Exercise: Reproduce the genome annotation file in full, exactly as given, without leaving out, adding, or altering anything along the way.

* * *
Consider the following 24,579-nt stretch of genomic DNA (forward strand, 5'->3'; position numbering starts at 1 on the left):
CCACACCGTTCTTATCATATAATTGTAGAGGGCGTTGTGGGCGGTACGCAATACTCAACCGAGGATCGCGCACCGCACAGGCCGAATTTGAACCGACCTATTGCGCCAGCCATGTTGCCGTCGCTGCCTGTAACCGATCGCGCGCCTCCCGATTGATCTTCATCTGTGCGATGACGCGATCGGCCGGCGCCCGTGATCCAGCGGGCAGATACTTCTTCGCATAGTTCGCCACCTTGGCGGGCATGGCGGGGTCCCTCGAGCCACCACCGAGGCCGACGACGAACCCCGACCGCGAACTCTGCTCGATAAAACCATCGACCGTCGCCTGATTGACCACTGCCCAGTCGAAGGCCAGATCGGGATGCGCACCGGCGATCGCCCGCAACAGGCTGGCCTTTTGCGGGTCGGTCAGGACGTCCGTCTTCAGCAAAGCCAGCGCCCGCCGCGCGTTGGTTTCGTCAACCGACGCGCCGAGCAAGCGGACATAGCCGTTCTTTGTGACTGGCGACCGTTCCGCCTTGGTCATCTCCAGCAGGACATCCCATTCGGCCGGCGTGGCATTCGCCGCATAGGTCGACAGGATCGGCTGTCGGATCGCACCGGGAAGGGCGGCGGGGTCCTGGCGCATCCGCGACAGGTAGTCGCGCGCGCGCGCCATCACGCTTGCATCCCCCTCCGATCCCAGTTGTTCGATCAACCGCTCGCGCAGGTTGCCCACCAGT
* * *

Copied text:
Consider the following 24,579-nt stretch of genomic DNA (forward strand, 5'->3'; position numbering starts at 1 on the left):
CCACACCGTTCTTATCATATAATTGTAGAGGGCGTTGTGGGCGGTACGCAATACTCAACCGAGGATCGCGCACCGCACAGGCCGAATTTGAACCGACCTATTGCGCCAGCCATGTTGCCGTCGCTGCCTGTAACCGATCGCGCGCCTCCCGATTGATCTTCATCTGTGCGATGACGCGATCGGCCGGCGCCCGTGATCCAGCGGGCAGATACTTCTTCGCATAGTTCGCCACCTTGGCGGGCATGGCGGGGTCCCTCGAGCCACCACCGAGGCCGACGACGAACCCCGACCGCGAACTCTGCTCGATAAAACCATCGACCGTCGCCTGATTGACCACTGCCCAGTCGAAGGCCAGATCGGGATGCGCACCGGCGATCGCCCGCAACAGGCTGGCCTTTTGCGGGTCGGTCAGGACGTCCGTCTTCAGCAAAGCCAGCGCCCGCCGCGCGTTGGTTTCGTCAACCGACGCGCCGAGCAAGCGGACATAGCCGTTCTTTGTGACTGGCGACCGTTCCGCCTTGGTCATCTCCAGCAGGACATCCCATTCGGCCGGCGTGGCATTCGCCGCATAGGTCGACAGGATCGGCTGTCGGATCGCACCGGGAAGGGCGGCGGGGTCCTGGCGCATCCGCGACAGGTAGTCGCGCGCGCGCGCCATCACGCTTGCATCCCCCTCCGATCCCAGTTGTTCGATCAACCGCTCGCGCAGGTTGCCCACCAGT